By Kristin A. Meekhof
When a well- known author gave me the opportunity to guest blog on her website, I did a happy dance. I had to reread the email several times to take it all in. At the same time, I was a ball of nerves. I actually felt a knot in my stomach. I worked countless hours on this blog entry, and even confided in a friend, who is an editor, that I was filled with angst. As a professional editor, this dear friend offered to review my work. I didn’t hesitate to accept this generous gesture. I felt that a second set of professional editorial eyes was just what I needed.
After exchanging a few emails with my friend, I felt confident that I had the polished and perfect article ready for submission. My friend’s editorial remarks and insights were nothing short of genius. Now, my sentences were crisp and alive. Moreover, I felt that I captured the true essence of this blog assignment. I submitted my work, and waited, and waited. No word. Finally, I got a generic email back stating that I was rejected. The words stood out like a black eye. My ego was bruised and my self- esteem tanked. I couldn’t believe what I was reading. I’ve been published numerous times by a national well- respected publication and now, this- rejection! In a panic, I contacted my friend. She reassured me that revisions and edits are part of the game. She kept repeating “No worries”, in a calm tone. Honestly, I was worried. I asked the author’s assistant for feedback as to why I received the rejection. No response. I resubmitted a revised version, and I was rejected- again.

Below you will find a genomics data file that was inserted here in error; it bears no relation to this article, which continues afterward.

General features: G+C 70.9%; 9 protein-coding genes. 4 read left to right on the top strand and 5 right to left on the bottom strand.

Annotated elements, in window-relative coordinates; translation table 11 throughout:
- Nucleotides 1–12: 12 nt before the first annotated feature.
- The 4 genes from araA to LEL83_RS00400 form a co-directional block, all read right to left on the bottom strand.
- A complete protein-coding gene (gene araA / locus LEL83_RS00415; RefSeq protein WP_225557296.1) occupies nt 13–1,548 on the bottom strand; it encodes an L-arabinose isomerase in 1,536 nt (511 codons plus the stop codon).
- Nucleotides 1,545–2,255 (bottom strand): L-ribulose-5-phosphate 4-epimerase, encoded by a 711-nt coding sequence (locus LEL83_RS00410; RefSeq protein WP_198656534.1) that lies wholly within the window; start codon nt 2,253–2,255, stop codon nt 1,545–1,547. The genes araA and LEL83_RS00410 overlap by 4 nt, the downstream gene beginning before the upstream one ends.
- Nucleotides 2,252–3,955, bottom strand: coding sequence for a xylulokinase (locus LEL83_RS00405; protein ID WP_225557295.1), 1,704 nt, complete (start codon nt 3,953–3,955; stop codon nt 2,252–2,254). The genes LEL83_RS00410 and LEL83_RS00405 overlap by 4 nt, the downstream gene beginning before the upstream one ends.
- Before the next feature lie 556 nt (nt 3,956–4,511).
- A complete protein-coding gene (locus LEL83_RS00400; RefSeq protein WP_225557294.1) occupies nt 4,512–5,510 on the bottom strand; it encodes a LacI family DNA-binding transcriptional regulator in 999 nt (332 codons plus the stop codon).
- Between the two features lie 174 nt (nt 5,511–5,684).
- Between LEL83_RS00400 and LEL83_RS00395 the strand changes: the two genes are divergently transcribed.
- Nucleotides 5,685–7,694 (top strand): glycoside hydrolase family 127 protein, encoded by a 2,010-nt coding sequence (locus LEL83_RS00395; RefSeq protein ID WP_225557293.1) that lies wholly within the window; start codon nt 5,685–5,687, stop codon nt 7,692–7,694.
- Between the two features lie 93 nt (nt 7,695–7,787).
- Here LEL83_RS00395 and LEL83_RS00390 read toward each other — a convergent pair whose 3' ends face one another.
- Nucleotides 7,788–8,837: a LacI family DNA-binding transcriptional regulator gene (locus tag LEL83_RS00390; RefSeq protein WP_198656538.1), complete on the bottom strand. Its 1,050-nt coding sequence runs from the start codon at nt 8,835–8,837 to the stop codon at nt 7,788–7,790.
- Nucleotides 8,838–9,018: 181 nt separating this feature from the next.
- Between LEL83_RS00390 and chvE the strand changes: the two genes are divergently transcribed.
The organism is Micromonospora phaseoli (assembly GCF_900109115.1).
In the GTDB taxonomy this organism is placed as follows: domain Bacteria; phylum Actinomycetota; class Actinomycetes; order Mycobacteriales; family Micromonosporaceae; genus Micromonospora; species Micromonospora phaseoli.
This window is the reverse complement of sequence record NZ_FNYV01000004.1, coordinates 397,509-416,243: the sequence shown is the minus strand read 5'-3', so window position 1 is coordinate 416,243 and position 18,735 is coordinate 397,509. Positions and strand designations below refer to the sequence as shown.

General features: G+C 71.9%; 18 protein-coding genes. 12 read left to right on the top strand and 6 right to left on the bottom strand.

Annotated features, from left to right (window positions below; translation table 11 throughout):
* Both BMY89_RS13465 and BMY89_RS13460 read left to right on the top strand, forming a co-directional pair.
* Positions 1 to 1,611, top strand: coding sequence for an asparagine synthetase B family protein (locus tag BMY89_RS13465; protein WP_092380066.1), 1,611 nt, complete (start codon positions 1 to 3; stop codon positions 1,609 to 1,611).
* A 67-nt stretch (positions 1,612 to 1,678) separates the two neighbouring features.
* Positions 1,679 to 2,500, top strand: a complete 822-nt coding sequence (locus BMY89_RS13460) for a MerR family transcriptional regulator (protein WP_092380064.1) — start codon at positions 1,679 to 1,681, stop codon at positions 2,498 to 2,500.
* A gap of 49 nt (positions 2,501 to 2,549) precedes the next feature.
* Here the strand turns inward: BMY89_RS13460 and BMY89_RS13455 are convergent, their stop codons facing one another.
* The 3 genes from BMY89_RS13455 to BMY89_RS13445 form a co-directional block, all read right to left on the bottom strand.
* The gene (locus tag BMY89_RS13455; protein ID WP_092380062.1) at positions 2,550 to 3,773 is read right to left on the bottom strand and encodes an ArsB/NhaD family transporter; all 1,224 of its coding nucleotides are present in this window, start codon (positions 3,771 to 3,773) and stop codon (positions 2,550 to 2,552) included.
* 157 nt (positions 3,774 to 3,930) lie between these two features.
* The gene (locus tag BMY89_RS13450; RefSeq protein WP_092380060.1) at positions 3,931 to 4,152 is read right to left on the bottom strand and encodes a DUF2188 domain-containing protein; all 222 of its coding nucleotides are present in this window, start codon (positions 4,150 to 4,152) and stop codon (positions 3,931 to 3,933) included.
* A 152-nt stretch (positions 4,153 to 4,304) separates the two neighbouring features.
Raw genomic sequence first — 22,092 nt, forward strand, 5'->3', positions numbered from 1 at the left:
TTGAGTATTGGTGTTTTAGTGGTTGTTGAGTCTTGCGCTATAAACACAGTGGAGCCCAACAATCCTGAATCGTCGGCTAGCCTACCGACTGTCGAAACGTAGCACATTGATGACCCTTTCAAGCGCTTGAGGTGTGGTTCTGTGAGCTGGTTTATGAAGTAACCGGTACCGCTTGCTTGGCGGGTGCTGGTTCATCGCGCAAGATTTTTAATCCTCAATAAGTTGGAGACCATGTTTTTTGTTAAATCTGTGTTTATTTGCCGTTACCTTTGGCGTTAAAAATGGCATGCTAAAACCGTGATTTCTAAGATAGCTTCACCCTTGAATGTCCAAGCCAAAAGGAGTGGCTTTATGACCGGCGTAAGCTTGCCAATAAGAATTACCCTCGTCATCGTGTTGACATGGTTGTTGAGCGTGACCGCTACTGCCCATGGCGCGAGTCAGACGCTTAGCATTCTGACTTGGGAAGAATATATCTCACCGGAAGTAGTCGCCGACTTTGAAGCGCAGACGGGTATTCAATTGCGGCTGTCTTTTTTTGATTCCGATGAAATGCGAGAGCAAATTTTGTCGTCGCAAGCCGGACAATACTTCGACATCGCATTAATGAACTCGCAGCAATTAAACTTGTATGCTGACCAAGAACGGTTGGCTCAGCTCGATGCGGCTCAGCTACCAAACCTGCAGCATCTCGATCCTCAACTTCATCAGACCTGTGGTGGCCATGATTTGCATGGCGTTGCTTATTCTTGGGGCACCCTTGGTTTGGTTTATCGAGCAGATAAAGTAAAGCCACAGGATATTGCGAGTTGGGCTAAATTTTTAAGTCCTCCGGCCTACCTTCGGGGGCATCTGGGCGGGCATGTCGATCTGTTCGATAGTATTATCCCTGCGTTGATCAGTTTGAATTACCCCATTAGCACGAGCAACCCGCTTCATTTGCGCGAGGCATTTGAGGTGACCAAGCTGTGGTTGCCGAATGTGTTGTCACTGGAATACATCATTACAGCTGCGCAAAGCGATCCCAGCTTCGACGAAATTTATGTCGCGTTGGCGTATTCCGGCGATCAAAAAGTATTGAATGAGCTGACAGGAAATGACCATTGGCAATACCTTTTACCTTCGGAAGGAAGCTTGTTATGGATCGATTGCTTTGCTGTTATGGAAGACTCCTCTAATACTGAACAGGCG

I set aside the article for a day, and went back to reread what I wrote. I realized that the writing did not sound like me. I had lost my voice. I was intimidated by this “big” author. Wanting to impress others, I tried to write for them instead of myself. In the past, my writing voice has served me well. After all, it is what earned me this author’s blog invitation. After some hours of rumination, I called my trusted aunt and explained the situation. With a very maternal voice, she said, “Listen very carefully to the (writing) voice inside you.”
I had compromised my writing voice in exchange for something that I thought guaranteed sophistication. When I set aside my own style in favor of a voice that I assumed was fancy and fabulous, I rejected my own voice. A voice that is strong, that I’ve relied on, not only to obtain other writing assignments, but a voice that has guided me through some very difficult decisions.
I think we all have our own inner voice that guides and teaches us. For some of us, that voice is strong and courageous. For others, the voice is hesitant and passive. I’m not suggesting that we have all the answers. Of course, there are times when we can’t be afraid to ask for help. In fact, there are times when obtaining outside professional help is necessary. What I am speaking to is listening to that voice within you. Some call this voice, “a gut feeling” or “intuition”. Whatever you may call it, listen. Listen to its whispers, to its laughter, and to its tears. These are the sounds and songs of the heart. This is what will connect you with the goodness in others, and what will bring out your own truth. Be brave. Listen.
My intent is to listen to my own voice and to the songs and whispers of my heart.
Brief Bio- Kristin Meekhof is a regular contributor to the Huffington Post. Her writing has appeared in Author online magazine, Ecclesio, and the University of Michigan Cancer Website blog. She is currently working on her upcoming book– Just Widowed, and can be reached at www.kristinmeekhof.com